Tuesday, December 8, 2009

Whether the weather

The weather (or climate? Apparently we have take care to differentiate!) seems all a mess. The temperature today is 5deg above the norm and yet we are forecast frost and snow by the end of the week. A fellow garden blogger in South Texas reported heavy snow yesterday. What's going on?
Earlier in the year we had a terribly hot May which damaged the olive blossom. We have five or six types of olive tree here - Frantoio, Leccino, Moraiolo and so on. But they all suffered from the early heatwave and their flowers fell to the ground without setting fruit. One variety which is unique to this area though is Dolce Agogia and this flowers and fruits earlier than all the others. As a result we had Dolce olives but nothing else. No complaints - this olive has the lowest acidity possible and the yield at the mill was high (18%) which meant we got 100 litres of oil even though we only harvested a few of our 200 trees.
By the way, in Italy there are around 500 different types of olive and there are regional specialities reflecting differences in climate (or weather?) and soil. However it is quite difficult to tell them apart unless the trees have ripe fruit on them - all those narrow silvery leaves look the same to me! In our neighbourhood there is a local initiative to promote the organic production of Dolce Agogia olives as a premium product since its oil has such special characteristics.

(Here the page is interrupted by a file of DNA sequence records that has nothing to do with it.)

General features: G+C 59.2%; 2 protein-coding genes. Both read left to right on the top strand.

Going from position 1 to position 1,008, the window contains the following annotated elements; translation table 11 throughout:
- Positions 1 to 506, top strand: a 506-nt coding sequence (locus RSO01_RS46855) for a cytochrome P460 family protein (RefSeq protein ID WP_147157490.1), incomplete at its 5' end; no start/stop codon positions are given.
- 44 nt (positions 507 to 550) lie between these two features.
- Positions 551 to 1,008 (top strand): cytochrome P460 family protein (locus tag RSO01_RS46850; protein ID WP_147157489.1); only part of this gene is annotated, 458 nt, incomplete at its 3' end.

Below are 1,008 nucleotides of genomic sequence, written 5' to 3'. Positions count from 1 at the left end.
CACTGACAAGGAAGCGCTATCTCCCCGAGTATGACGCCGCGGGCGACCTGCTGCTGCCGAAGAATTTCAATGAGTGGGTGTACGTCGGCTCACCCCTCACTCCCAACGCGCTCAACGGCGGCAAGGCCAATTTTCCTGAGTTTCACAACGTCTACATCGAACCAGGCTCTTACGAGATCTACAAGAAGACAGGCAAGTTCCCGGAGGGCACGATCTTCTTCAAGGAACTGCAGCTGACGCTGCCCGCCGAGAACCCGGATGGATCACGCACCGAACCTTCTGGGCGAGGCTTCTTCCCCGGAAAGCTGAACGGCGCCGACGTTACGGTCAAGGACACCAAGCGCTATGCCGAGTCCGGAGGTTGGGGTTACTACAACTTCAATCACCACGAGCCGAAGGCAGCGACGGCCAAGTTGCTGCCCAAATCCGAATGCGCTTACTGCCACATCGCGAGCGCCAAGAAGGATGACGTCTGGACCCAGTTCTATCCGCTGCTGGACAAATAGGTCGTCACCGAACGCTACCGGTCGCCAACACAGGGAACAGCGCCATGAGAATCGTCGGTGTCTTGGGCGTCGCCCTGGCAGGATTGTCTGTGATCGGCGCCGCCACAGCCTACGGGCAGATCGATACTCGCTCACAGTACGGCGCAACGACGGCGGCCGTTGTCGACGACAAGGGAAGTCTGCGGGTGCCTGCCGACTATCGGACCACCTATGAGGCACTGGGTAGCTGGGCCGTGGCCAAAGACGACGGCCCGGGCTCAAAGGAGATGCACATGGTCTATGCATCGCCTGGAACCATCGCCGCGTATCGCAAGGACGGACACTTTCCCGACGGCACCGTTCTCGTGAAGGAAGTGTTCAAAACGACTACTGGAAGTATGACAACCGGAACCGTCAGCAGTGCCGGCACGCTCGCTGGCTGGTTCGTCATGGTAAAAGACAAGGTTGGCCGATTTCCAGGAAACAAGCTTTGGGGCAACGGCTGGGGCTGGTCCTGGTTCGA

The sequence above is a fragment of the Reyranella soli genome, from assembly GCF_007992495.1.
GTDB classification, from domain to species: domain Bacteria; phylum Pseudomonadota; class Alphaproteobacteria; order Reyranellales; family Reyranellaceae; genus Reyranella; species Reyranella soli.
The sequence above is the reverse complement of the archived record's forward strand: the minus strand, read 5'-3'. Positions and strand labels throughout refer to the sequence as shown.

Do you recall this little ditty?
"Whether the weather is cold, whether the weather is hot, whatever the weather we'll weather the weather, whether we like it or not."

1 comment:

Jana said...

Dear Yvonne, thank you for your comment and to your question: climate in the Czech Republic is continental and I live in a warmer area that looks a bit similar to yours - wet winters and hot summers, but surely not so hot as yours. I think the key term for gardening is microclimate - supported with hedges or fences to protect tender plants against cold winds or sharp winter sun. It is also important whether you live on the hill or lower - the soil changes. Roses grown in our country are mostly grafted on canina that is tough, deep rooting understock. This is important as well, but I am trying roses from other European nurseries, too, and publishing my results. I am also a seller, you can ask on my email. To tell the truth I would like to have the same possibility to move some mature olive tree as you, it is just wonderful and olives are so beautiful!